Is Name-Dropping Really Bad?

November 7, 2016 fm

Think about the greenest grass you’ve ever seen. Now add 50 shades of green. That’s how the grass looks like at Getxo golf club outside of Bilbao in Basque Country. The year: 2006. We stand on the terrace of the main building. In our hands delicious Basque pintxos and heavy red wine from Rioja. We are a delegation of German business people from Northern Spain. Like little boys and girls we listen to the wise words of our guest of honor – Professor Teltschik.

Horst M. Teltschik was a close collaborator of Germany’s former chancellor Helmut Kohl. He was a board member of BMW, the car brand. He led the Munich Security Conference for seven years. For German business people Teltschik is a historical institution.

The highlight of the day was his keynote speech after the “green” aperitif. 75 attendees sat down on round tables in the dark and wooden dining hall. The mumbling and murmuring stopped when Teltschik was introduced. He stood up, took the microphone and, after a long pause, he said, Last Thursday I had dinner with Putin…

In Wikipedia we can read that, Name-dropping is the practice of mentioning important people or institutions within a conversation, story, song, online identity, or other communication. The term often connotes an attempt to impress others; it is usually regarded negatively, and under certain circumstances may constitute a breach of professional ethics.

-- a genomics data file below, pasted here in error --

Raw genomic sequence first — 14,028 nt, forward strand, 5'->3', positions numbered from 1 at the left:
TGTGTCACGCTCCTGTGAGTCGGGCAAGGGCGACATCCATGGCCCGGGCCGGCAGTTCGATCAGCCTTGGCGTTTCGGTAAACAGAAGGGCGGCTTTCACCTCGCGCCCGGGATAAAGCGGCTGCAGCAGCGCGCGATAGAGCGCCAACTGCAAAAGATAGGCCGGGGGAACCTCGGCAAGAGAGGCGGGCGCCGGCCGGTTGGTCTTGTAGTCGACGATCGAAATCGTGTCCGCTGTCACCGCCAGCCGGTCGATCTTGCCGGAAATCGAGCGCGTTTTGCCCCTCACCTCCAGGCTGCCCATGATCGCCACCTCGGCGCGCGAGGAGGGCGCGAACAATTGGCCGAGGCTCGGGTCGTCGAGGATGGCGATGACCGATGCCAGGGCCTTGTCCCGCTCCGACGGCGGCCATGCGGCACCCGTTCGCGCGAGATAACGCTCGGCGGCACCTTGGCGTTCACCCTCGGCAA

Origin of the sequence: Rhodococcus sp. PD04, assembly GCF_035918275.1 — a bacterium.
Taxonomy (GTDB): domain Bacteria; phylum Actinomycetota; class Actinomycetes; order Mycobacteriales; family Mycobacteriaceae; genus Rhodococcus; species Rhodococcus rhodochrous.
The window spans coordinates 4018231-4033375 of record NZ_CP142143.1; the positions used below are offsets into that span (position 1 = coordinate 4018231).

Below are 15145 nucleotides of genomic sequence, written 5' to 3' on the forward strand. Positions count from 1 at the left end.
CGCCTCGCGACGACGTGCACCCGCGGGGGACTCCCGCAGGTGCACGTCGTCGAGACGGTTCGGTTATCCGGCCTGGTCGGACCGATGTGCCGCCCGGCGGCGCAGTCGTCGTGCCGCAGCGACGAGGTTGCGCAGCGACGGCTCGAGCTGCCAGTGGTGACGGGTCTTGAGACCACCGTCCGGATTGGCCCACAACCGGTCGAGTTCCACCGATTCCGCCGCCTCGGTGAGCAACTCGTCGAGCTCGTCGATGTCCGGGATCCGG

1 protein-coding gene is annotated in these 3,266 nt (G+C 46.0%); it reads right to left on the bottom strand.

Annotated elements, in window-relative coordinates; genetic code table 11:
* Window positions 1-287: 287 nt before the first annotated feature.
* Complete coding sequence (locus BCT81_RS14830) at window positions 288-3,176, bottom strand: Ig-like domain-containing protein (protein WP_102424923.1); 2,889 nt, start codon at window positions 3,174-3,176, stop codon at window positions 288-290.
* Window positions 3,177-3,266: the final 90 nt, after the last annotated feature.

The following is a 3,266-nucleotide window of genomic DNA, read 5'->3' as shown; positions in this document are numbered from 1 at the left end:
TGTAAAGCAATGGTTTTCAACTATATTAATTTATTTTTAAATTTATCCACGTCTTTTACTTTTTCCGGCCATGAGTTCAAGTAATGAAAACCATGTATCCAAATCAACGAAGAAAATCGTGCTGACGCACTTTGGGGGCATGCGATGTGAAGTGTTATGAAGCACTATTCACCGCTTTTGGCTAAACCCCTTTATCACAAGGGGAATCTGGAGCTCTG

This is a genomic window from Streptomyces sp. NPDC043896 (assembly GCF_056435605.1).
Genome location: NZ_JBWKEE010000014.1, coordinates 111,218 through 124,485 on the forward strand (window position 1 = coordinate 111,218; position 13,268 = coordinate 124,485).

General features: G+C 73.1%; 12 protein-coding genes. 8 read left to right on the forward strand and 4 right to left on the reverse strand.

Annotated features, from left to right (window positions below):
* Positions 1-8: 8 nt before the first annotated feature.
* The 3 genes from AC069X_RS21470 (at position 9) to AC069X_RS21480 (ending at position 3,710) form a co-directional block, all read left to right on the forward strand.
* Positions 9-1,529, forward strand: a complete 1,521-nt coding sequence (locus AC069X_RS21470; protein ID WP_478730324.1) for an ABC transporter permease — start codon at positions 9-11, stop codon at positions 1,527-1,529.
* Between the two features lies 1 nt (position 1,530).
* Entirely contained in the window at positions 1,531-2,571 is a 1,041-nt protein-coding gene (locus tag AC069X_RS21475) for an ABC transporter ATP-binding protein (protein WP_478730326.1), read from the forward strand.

Whatever Wikipedia says, for me, Teltschik built a universe of ethos (credibility) with one single clause. And it didn’t stop there.

Last Thursday I had dinner with Putin, and he told us: ‘I like your Angela Merkel. For two reasons. First, she speaks Russian. Second, she’s a physicist. She takes decisions based on logic.’

In only 10 seconds, Teltschik made his talk exciting and relevant. His entire talk built on the opening lines. Others call it disrespectfully name-dropping. He used it to support his arguments. I loved it!

One of my personal communication gurus and Professor of persuasive communication at IESE Business School, Conor Neill, says, If you have a vision and you use name-dropping to reach closer to your vision, it’s appropriate. If you have no vision to follow, name-dropping is likely to be pretentious.

Even the Basque grass is greener on the other side. What’s your opinion about all this?

Leave a Reply

Your email address will not be published. Required fields are marked *